Having hosted Vasco da Gama’s fleet in 1498, Malindi has been welcoming strangers ever since. It’s a bustling town that doesn’t quite have the architecture of Lamu or the easy-going charm of Watamu, but it makes up for it with several worthwhile historical sights, its own marine national park and some fantastic stretches of beach.
It remains a melting pot of local cultures with a rich and fascinating history. Wander through the alleys of the atmospheric old town, dine on terrific Italian food beside the Indian Ocean or take a plunge into the crystal-clear waters of the national park, and you’ll discover for yourself that Malindi is quite the charmer.
Visit Vasco Da Gama Pillar
More impressive for what it represents (the genesis of the Age of Exploration) than the edifice itself. Erected by the Portuguese explorer Vasco da Gama as a navigational aid in 1498, the coral column is topped by a cross-made of Lisbon stone, which almost certainly dates from the explorer’s time. There are good views from here down the coast and out over the ocean.
Visit Gede Ruins
The remains of a Swahili town whose origin dates back to the 12th century, Gede historical monument is one of the most popular attractions on Kenya’s coast. The town became wealthy and reached its peak in the 15th century. Visible today are the remains of a magnificent palace, mosques and large houses made from stone and coral reef.
Visit Marafa Depression
Also known as Hell’s Kitchen, is an odd sandstone canyon outside of Malindi, Kenya. Known locally as Nyari – “the place broken by itself” – it was once a great sandstone ridge worn by wind, rain, and floods into a series of jagged gorges. The layer-cake colors of the sandstone reveal whites, pinks, oranges, and deep crimsons, making the gorge particularly striking at sundown, when tones of the ribbed sandstone gullies are highlighted and mirrored by those of the setting sun.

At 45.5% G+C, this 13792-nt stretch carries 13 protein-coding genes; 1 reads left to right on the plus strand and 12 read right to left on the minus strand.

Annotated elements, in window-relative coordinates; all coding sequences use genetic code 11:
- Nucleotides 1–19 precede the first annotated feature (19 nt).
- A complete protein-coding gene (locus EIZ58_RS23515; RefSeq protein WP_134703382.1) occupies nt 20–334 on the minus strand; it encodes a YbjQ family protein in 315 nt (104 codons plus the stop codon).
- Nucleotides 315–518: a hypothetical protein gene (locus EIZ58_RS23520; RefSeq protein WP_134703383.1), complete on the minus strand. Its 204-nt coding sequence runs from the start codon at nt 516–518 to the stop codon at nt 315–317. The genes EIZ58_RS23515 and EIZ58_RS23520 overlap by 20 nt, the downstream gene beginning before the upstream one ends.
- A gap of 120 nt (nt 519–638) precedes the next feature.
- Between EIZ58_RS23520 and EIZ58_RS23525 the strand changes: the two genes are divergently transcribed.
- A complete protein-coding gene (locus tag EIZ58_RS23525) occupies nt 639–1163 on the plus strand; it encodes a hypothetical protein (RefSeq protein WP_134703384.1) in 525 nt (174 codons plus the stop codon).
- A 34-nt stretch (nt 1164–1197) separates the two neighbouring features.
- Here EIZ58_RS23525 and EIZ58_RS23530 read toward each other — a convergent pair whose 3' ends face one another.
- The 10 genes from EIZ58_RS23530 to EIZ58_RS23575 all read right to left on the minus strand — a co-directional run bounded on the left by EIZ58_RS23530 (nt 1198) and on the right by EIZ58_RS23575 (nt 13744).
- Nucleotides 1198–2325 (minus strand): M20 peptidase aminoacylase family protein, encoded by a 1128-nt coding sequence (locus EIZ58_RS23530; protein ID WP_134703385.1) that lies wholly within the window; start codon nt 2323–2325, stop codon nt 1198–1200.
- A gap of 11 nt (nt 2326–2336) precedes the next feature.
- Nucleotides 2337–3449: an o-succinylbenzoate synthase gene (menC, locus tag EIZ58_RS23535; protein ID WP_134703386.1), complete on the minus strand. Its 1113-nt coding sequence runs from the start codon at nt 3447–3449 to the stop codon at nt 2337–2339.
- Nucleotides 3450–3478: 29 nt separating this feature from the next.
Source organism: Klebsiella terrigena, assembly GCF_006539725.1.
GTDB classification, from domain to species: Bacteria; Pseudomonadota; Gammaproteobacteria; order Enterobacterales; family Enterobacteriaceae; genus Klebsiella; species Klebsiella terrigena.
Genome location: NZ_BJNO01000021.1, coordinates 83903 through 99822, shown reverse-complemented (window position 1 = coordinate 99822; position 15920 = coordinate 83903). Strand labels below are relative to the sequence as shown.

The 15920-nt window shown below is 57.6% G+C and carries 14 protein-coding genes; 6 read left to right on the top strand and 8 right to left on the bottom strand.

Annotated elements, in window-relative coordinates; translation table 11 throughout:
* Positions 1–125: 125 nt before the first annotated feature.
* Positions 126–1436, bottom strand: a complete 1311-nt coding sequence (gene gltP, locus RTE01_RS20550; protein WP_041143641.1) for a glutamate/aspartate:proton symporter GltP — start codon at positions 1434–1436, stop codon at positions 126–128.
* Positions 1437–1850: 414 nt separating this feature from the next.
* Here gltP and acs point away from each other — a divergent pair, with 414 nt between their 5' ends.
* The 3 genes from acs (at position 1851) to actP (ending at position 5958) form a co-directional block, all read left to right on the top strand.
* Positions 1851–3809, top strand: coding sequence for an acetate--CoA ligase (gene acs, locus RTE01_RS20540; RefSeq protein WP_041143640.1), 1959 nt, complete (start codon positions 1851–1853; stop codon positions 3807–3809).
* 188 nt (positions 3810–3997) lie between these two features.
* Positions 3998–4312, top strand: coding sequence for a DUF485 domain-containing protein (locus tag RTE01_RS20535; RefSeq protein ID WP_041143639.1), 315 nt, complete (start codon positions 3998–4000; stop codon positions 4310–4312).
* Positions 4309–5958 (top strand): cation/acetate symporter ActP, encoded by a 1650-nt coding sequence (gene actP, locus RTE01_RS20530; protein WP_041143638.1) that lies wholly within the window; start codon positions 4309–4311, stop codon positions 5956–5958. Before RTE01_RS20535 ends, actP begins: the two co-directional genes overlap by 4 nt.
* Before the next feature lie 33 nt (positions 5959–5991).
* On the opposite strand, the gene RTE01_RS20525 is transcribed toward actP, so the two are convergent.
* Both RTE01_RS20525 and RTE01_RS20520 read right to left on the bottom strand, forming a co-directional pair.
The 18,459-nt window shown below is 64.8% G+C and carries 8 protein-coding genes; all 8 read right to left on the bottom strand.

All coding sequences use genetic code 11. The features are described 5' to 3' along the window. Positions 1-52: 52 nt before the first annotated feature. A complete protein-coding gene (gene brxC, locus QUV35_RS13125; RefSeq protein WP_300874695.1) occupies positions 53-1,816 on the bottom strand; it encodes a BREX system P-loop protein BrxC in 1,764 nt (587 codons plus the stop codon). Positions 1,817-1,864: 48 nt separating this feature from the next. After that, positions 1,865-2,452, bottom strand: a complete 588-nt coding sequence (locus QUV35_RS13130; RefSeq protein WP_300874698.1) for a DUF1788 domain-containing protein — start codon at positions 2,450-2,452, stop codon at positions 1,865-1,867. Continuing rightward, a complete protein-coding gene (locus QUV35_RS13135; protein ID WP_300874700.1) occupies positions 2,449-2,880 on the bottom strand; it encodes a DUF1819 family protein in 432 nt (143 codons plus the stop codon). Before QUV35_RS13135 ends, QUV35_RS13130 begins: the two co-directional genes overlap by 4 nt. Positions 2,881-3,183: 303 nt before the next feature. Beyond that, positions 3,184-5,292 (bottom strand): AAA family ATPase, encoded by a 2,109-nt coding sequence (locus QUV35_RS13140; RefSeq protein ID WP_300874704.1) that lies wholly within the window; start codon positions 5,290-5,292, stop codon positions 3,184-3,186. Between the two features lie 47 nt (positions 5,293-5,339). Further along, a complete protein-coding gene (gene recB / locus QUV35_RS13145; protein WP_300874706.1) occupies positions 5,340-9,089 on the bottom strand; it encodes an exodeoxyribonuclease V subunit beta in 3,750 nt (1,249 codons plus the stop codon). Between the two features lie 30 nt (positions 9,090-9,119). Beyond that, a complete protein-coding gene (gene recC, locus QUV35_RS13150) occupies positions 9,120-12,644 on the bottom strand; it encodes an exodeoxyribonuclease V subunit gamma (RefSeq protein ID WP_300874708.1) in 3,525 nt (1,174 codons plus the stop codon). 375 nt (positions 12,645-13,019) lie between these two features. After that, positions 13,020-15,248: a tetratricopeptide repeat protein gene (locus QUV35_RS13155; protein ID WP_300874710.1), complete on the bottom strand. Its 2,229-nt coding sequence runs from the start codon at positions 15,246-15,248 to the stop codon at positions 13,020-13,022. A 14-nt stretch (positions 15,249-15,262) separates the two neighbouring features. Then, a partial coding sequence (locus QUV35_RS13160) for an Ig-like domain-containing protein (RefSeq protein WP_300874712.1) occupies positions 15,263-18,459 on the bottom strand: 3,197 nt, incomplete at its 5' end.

Visit Malindi Marine National Park
The oldest marine park in Kenya covers 213 sq km of powder-blue fish, organ-pipe coral, green sea turtles and beds of Thalassia seagrass. From swimming with zebra fish to windsurfing, this beautiful slice of Kenya’s Indian Ocean coastline is provides the perfect getaway. The park is endowed with magnificent resources such as fringing reefs, coral gardens in the lagoons, sea grass beds, mangroves, mudflats, marine mammals, turtles and various species of shorebirds.
Visit Portuguese Chapel/Church
It is known that the chapel was built at the end of the 15th century. It is rather surprising that the authorities of an ancient Islamic city authorized the construction of a Christian church. It is thatched with makuti and has a cross on top. It was built by Portuguese explorer Vasco Da Gama in 1498 while passing here on his way to India before St Francis Xavier visited Malindi in 1542. It is said that St Francis Xavier passed through there with his two sailors who died and were buried at the chapel in 1542.
Visit the Malindi Pier
The Malindi Pier is an iconic landmark in not only Malindi Town, but the whole of the East African Coast. It is one of the longest piers in the region. Many people coming to Malindi have to visit the place at least once. The Malindi pier stands in the middle of the Northern Beach (Golden Beach), popularly known as Buntwani. This is a pristine golden beach owing to influence coming from the nearby Sabaki River.
Visit the Mida Creek Mida Creek